Aidex Voices

Following the 7.8 magnitude earthquake that struck Nepal last month, Professionals in Humanitarian Assistance and Protection (PHAP) – the only sector-wide professional association of individuals engaged in humanitarian assistance and protection worldwide – hosted an online event in collaboration with the Private Sector Section of the United Nation’s Office for the Coordination of Humanitarian Affairs (UN OCHA) to answer questions from the private sector on how best to contribute to the relief effort. 

The event featured two speakers from UN OCHA working on the Nepal response: Andy Andrea, Head of UN OCHA’s Private Sector Section, taking part from Geneva, and David Gilman, Humanitarian Affairs Officer in the Regional Partnerships Unit of UN OCHA in Bangkok. 

Both speakers emphasised to their virtual audience the importance of working within the UN’s cluster system in order to limit the pressure on an already strained relief pipeline. This is especially important as the country’s sole airport, whilst remaining undamaged, is struggling to cope with the influx of aid. 

Andy Andrea emphasised the important role that the international private sector has to play in supporting relief efforts via the coordinated framework put in place by the UN’s Flash Appeal to meet immediate priorities. However, he also cautioned participating organisations to temper their enthusiasm. Limited logistical capacity means that there is no need for in-kind donations; indeed, these risk hampering, rather than helping, the delivery of aid. Instead, financial donations are the most effective way of helping the people of Nepal at this time.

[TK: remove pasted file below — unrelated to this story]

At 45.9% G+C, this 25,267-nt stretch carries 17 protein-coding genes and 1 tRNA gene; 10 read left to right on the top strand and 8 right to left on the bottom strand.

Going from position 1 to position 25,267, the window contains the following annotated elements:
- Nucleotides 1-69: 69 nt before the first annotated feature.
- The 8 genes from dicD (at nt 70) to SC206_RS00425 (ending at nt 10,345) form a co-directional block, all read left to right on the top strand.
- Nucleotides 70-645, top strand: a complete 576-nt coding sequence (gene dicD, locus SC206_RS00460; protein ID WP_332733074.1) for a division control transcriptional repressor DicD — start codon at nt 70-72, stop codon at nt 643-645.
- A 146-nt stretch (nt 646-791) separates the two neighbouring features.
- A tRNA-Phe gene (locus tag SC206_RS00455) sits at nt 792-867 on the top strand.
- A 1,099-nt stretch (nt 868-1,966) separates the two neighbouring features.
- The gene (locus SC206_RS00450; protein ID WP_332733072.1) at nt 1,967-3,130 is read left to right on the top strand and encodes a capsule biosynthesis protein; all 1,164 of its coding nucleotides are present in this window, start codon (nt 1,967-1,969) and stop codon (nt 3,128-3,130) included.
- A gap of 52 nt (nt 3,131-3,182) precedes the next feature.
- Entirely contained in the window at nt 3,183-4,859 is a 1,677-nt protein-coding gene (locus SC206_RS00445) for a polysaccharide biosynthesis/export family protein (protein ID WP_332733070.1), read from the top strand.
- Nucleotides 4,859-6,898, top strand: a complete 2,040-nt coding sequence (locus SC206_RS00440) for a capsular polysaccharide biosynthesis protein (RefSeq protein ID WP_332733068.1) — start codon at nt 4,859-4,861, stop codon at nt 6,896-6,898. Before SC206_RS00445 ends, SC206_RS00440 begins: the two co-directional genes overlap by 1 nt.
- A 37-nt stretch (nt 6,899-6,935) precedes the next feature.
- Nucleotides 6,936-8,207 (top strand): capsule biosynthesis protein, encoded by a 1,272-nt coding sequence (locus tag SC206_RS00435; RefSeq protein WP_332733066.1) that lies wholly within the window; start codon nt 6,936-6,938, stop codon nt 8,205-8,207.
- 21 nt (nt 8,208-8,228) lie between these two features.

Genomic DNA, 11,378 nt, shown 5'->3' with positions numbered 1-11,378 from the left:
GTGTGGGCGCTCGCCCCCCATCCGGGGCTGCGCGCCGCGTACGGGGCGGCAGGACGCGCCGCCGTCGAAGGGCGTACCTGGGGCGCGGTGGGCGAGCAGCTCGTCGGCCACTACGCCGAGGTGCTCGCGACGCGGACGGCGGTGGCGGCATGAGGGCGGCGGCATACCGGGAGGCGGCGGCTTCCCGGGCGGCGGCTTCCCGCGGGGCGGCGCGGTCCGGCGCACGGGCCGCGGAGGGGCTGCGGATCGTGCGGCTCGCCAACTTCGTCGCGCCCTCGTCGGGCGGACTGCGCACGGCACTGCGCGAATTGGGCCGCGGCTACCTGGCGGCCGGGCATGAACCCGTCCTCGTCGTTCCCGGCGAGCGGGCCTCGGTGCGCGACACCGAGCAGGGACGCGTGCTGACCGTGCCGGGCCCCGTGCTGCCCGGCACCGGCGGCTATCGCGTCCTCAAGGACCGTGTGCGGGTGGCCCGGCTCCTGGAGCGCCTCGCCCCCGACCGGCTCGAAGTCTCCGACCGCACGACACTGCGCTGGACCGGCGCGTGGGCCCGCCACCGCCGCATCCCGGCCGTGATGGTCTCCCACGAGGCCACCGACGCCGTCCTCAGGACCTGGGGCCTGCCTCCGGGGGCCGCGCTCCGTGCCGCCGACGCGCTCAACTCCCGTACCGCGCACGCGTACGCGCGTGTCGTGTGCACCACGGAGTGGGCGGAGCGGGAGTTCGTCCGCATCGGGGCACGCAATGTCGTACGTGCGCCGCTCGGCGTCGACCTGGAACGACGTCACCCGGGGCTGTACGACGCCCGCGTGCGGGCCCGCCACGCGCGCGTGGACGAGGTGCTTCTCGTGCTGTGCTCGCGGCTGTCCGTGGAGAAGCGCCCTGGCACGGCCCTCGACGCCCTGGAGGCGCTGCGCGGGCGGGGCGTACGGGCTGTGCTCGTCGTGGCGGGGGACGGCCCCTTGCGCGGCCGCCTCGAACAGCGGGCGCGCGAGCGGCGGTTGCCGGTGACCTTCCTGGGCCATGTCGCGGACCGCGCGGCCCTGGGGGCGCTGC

For organisations and suppliers who want to make in-kind donations, patience is the motto of the moment. Private sector companies should wait until in-kind supplies are called for and should in the meantime contact the relevant UN cluster lead with a detailed inventory of their supplies and appropriate deployment information. Going through the cluster system can also help private sector donors take into account cultural sensitivities and local needs. 

Andy also emphasised that the long-term rebuilding strategy in Nepal is one that will take time and the private sector has a crucial role to play in this. By coordinating with international agencies, private sector donations and supplies can bridge the gap that is often left when public support fades away in the weeks and months following a disaster. Local and international private sector organizations provide much needed expertise and supplies that will be essential to Nepal as it begins the process of rebuilding throughout the coming year. 

With a second deadly tremor having struck Nepal on May 12, the situation remains critical for the country. To make sure that relief efforts continue to be carried out in a coordinated manner, private sector organisations who want to work with the UN to provide support should contact This email address is being protected from spambots. You need JavaScript enabled to view it. or refer to the UN Flash Appeal to find their relevant cluster representative. And if you missed PHAP’s event, you can find the full recording at